Fan Belt, Tie Rods, Brakes


The fan belt on the PF Cab we were working one needed to be replaced. It was a little too wide, and was showing visible cracks in the rubber.


The belt on these early 3 liter Ferrari engines is driven from the generator pulley that is coupled to the engine. There is a lock nut that secures an eccentric bolt that releases the the tension on the fan belt. Hopefully a trip to the auto parts store will find a suitable replacement.


This PF Cabriolet it largely original, but the owner wants to make it safe and roadworthy. Despite the mileage, the tie rod ends were pretty worn out, so we replacing all of them to make sure we won’t have any problems. I could have used a pickle fork to remove them, but I used the old hammer method. This DOES NOT mean to beat the threaded end of the tie rod end out, but rather to place two hammers on either side of the knuckle that secures the tapered tie rod end. With the securing nut removed, and just the right blow from a hammer against the knuckle and second hammer, the jarring will make the tapered end pop out of the knuckle. It’s a neat trick when done properly, and doesn’t damage the tie rod end.

An added tip from a reader:

Learned this trick from my father many years ago, has the added
advantage of not tearing the boot on the Tie Rod end. Works equally
well for ball joints if you can get “on” them. One thing you might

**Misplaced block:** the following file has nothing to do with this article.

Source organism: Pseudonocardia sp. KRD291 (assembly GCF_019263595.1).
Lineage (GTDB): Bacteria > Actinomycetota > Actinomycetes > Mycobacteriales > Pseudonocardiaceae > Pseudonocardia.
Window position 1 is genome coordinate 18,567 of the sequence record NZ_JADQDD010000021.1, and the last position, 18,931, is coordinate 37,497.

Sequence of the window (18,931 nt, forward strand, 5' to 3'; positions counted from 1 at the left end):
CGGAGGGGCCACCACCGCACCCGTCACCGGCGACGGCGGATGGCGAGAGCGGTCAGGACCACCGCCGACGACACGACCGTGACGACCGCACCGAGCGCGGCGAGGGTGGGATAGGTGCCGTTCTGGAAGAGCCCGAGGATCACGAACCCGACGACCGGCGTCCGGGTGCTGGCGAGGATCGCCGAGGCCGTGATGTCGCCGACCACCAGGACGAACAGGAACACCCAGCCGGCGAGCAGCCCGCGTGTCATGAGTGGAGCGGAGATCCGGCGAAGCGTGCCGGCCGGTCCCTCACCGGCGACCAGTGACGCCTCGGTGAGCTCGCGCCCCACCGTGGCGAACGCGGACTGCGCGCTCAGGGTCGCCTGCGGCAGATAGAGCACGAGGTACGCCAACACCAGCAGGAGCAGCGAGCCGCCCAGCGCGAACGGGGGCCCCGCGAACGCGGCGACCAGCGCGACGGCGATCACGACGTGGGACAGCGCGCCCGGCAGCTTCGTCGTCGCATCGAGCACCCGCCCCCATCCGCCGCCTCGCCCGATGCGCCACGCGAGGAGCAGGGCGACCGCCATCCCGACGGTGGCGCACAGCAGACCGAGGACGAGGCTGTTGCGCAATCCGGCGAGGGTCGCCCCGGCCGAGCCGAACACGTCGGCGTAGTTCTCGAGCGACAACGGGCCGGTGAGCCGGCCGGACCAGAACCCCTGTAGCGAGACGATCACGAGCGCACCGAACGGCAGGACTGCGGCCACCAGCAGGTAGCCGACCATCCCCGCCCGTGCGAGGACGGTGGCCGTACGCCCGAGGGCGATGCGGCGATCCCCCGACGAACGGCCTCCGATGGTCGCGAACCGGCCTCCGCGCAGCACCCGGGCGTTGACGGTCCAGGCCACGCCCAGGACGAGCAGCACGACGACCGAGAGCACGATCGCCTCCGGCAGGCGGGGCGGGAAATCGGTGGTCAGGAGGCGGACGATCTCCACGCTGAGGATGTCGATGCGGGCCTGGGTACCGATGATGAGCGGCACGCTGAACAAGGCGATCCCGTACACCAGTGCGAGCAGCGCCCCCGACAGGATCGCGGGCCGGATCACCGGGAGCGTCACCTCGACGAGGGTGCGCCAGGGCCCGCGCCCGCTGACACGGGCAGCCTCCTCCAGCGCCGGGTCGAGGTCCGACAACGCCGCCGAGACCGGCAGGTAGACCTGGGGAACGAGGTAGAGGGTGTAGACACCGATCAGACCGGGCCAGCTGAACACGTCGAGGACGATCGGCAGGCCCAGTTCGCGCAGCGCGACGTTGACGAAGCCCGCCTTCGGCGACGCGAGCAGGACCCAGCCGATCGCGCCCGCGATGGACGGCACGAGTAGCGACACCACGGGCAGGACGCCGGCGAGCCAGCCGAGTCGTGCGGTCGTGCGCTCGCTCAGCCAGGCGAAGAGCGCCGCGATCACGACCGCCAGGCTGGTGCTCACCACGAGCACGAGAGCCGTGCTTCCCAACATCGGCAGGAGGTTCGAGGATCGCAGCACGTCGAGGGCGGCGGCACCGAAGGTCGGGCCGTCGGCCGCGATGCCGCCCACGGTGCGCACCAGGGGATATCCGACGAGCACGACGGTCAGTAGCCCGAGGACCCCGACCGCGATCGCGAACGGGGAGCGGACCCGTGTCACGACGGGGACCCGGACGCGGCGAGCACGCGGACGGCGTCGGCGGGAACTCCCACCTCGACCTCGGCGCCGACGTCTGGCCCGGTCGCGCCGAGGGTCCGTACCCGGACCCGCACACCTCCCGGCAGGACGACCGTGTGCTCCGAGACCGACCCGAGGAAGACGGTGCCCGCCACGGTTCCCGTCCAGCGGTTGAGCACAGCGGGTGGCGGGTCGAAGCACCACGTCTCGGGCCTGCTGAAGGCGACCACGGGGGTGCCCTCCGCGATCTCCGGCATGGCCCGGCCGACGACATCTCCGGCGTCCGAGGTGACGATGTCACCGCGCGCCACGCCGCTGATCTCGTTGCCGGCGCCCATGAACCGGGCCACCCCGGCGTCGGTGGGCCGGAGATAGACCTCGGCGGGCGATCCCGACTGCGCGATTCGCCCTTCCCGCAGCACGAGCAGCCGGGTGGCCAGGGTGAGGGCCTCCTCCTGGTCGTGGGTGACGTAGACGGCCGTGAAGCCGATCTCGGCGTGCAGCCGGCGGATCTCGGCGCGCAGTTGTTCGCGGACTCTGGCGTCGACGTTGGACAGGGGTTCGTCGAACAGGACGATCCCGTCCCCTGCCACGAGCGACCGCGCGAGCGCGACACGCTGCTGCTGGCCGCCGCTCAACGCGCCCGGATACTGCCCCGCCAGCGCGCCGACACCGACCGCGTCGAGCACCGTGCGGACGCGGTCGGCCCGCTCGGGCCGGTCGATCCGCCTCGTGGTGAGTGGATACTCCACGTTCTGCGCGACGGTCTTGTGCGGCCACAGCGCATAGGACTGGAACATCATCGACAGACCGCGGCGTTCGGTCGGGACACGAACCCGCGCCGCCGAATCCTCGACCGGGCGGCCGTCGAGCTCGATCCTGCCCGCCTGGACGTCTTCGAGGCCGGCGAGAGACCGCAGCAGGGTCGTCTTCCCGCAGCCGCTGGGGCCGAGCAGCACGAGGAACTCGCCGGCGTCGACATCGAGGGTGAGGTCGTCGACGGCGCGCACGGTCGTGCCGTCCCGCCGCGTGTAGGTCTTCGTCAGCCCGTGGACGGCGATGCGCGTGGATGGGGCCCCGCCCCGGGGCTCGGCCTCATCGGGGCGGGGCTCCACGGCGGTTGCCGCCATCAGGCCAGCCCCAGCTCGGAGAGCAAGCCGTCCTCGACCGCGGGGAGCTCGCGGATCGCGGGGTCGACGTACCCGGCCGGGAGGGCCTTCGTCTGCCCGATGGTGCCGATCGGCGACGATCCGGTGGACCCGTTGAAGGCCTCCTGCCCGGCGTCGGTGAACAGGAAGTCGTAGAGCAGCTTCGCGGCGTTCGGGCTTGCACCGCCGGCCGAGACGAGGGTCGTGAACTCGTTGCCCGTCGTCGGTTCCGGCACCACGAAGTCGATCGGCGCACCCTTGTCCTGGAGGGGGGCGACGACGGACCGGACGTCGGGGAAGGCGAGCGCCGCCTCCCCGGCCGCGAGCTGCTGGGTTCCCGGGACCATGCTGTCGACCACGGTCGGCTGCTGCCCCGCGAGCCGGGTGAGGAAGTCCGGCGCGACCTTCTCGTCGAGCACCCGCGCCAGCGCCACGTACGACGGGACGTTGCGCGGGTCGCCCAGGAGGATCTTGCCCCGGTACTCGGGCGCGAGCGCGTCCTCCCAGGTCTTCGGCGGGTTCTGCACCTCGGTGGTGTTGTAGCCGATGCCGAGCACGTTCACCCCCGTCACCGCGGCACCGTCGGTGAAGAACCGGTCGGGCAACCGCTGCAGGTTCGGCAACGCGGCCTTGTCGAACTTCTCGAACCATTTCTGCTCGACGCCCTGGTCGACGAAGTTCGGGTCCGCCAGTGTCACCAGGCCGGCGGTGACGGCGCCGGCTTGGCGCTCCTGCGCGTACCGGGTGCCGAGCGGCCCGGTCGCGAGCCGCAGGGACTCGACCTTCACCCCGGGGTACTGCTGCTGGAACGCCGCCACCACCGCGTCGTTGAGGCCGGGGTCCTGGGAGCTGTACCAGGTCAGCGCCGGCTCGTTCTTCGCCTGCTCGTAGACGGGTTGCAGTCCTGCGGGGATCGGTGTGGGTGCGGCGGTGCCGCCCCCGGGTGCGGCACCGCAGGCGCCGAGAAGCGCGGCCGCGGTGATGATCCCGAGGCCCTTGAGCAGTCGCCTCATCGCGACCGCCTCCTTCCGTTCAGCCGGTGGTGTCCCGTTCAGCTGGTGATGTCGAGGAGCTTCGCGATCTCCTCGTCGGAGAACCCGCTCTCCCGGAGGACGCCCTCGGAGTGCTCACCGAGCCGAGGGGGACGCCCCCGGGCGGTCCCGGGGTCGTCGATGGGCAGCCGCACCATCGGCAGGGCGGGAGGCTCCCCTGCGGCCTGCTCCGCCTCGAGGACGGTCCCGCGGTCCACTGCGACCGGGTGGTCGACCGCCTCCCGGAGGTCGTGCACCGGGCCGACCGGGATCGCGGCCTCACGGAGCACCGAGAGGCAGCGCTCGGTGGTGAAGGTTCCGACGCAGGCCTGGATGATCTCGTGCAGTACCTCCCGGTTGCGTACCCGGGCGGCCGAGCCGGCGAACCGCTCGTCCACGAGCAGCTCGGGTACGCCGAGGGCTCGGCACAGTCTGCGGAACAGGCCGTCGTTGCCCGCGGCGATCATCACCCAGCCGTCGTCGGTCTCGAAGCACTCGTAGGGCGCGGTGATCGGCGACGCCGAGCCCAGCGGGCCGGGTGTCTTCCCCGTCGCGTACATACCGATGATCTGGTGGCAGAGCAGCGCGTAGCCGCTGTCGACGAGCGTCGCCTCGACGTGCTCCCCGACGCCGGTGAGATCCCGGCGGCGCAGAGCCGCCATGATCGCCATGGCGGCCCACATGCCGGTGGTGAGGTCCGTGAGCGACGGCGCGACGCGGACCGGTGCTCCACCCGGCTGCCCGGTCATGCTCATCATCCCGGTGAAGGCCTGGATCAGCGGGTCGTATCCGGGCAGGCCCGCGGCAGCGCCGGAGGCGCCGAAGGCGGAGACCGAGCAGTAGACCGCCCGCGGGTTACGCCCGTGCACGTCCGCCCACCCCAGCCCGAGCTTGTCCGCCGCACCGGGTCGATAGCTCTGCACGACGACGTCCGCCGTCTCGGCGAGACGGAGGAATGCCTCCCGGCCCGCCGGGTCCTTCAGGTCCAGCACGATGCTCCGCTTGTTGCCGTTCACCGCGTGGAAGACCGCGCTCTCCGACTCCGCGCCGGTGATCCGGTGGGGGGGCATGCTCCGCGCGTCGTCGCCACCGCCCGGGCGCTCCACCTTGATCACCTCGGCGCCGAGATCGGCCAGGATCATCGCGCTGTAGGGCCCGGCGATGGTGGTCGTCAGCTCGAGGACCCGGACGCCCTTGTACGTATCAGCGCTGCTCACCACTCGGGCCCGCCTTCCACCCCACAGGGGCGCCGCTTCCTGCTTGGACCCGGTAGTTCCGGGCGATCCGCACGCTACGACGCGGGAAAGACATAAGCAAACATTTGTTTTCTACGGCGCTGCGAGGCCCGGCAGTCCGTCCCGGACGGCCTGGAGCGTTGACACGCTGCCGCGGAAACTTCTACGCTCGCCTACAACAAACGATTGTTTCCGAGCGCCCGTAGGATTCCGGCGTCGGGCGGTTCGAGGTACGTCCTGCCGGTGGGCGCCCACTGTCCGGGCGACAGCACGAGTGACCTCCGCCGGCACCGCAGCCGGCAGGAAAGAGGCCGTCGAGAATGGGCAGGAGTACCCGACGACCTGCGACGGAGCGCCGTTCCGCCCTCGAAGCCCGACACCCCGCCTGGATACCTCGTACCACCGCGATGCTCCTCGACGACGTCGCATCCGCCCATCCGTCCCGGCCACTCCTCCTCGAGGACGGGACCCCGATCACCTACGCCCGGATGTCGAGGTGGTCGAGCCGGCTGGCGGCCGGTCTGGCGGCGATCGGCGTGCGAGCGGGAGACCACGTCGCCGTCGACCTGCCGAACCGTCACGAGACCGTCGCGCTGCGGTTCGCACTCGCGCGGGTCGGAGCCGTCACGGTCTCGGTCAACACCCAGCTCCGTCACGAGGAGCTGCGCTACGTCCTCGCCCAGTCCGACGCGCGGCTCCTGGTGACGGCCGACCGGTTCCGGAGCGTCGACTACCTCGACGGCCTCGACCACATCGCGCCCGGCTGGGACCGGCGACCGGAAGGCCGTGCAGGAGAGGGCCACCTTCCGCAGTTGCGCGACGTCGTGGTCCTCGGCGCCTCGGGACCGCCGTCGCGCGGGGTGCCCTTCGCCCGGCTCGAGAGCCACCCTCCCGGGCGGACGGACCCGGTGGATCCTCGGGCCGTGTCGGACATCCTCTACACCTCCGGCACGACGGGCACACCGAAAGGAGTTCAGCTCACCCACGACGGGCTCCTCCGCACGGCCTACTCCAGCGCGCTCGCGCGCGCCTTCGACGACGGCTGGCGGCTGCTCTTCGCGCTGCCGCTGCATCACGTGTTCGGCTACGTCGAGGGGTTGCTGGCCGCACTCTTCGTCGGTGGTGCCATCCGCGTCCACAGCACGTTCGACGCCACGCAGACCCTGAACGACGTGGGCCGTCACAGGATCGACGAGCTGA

want to mention is that removing the nut completely exposes the
threads and a misplaced blow may damage the threads quite a bit, and
for someone trying this for the first couple of times, it’s very easy
to miss when you make that swing until you get the hang of it. I
always leave the nut on, and run it down to cover the end of the tie
rod, then you can tap the end without fear to see if you have loosened
it. Sometimes very useful when the tie rod is above the spindle.




I’m patiently waiting for parts to come back from plating to assemble the 275GTB/4 for a show in Florida in January. Although I don’t have a lot of control over the plater, he knows I need these parts back soon! Until then, I assembled the master cylinder with new seals. The master cylinder was rebuilt with a new stainless steel sleeve, so when everything is cleaned up and reassembled, it’ll be ready to go back in the car!